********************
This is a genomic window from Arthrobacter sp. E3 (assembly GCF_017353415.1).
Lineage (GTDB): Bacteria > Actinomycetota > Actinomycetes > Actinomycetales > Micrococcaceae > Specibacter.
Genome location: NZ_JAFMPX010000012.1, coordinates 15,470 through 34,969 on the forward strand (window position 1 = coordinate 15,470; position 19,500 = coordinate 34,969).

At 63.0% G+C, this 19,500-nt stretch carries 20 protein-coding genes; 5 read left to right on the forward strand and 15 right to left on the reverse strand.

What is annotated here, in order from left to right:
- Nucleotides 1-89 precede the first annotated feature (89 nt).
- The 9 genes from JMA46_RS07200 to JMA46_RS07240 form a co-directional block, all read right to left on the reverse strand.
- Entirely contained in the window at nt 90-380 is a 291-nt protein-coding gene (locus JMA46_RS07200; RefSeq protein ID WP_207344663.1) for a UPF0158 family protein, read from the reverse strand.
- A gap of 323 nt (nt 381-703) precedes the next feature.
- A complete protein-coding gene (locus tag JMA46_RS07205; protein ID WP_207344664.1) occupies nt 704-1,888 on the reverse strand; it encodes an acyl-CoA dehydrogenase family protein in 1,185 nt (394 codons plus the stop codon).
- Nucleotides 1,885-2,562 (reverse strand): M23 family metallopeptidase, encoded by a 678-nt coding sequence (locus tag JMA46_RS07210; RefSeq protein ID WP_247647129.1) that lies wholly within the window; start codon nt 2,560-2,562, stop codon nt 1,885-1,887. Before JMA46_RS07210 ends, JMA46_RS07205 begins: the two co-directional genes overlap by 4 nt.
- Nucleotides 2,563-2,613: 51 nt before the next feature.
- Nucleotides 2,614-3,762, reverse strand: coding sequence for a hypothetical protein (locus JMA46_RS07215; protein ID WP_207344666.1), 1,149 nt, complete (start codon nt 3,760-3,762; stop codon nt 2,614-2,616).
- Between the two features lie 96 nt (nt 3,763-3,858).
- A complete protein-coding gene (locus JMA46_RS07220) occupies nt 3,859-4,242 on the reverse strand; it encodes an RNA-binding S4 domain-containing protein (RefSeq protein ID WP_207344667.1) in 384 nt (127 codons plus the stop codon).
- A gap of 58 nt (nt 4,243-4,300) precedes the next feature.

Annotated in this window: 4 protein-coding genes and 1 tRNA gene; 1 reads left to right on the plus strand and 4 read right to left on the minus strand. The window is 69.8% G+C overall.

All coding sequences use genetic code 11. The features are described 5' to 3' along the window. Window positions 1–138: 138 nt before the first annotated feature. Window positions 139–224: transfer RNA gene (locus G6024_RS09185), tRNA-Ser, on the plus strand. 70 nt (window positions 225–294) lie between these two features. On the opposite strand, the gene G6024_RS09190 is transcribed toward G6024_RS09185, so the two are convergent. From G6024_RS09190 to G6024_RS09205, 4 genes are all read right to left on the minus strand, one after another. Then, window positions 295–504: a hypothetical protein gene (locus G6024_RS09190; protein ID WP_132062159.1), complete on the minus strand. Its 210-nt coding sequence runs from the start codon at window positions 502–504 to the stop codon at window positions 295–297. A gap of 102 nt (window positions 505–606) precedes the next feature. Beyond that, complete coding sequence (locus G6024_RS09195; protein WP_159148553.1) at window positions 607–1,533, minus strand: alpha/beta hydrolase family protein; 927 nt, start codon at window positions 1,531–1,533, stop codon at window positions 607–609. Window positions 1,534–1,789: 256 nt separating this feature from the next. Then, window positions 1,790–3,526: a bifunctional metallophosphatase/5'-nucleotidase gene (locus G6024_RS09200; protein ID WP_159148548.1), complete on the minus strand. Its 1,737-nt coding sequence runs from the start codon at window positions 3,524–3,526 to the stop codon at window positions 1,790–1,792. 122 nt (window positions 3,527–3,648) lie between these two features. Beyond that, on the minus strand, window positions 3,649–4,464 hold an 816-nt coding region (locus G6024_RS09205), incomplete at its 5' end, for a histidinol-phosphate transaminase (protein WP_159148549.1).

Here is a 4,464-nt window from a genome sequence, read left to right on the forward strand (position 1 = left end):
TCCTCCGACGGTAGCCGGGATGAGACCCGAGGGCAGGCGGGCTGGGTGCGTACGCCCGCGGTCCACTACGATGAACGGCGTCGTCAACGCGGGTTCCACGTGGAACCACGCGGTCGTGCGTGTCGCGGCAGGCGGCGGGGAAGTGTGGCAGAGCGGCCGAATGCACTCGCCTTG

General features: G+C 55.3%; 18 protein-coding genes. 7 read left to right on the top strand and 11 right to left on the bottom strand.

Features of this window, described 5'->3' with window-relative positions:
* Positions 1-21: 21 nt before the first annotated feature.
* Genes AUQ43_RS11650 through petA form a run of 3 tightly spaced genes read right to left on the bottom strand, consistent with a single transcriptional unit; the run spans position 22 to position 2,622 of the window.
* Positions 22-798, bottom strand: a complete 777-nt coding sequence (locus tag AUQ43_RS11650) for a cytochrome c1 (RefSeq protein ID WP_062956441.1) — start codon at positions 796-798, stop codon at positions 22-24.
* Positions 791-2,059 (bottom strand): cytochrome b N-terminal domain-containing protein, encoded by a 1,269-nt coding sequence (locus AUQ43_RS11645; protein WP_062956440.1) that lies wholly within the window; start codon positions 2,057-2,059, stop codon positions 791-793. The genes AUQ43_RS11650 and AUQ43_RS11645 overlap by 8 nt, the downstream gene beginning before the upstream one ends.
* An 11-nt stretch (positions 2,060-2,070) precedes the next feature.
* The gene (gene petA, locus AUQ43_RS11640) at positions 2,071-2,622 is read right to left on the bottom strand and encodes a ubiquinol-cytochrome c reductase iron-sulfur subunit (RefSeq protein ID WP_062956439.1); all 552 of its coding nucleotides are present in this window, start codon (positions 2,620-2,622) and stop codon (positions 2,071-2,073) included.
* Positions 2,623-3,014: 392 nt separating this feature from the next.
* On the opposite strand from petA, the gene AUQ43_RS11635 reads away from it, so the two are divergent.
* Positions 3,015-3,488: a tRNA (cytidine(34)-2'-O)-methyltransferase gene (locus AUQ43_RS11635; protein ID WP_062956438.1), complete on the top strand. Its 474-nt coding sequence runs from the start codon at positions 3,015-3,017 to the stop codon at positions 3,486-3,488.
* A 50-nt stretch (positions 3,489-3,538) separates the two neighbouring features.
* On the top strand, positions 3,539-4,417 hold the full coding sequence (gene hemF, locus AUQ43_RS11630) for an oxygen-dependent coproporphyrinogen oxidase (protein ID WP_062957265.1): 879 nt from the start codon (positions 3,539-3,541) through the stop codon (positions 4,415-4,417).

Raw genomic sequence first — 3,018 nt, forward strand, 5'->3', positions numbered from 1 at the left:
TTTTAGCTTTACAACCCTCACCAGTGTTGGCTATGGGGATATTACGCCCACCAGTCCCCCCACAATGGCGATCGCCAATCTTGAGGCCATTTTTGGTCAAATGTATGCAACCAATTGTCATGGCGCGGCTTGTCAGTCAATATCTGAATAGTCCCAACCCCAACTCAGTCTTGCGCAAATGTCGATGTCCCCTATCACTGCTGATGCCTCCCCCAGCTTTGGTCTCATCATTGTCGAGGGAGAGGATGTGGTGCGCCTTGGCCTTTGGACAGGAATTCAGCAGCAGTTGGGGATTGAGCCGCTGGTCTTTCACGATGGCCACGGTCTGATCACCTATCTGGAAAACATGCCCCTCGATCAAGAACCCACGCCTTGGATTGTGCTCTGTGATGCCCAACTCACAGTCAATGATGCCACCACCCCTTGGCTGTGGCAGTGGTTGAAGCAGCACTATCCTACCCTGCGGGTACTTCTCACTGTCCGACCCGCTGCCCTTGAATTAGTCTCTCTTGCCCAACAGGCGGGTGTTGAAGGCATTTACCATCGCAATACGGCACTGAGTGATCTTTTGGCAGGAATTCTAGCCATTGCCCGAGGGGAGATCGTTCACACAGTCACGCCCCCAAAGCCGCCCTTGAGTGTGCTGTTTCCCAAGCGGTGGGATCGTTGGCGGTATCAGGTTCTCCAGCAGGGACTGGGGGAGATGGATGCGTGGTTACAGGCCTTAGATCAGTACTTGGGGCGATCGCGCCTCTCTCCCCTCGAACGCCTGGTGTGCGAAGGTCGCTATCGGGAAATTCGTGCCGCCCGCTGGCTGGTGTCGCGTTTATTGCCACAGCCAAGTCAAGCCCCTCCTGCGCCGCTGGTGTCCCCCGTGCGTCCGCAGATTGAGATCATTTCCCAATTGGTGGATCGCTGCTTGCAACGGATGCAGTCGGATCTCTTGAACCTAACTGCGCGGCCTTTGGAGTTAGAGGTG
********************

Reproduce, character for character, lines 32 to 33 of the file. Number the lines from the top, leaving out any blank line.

* A 50-nt stretch (positions 3,489-3,538) separates the two neighbouring features.
* On the top strand, positions 3,539-4,417 hold the full coding sequence (gene hemF, locus AUQ43_RS11630) for an oxygen-dependent coproporphyrinogen oxidase (protein ID WP_062957265.1): 879 nt from the start codon (positions 3,539-3,541) through the stop codon (positions 4,415-4,417).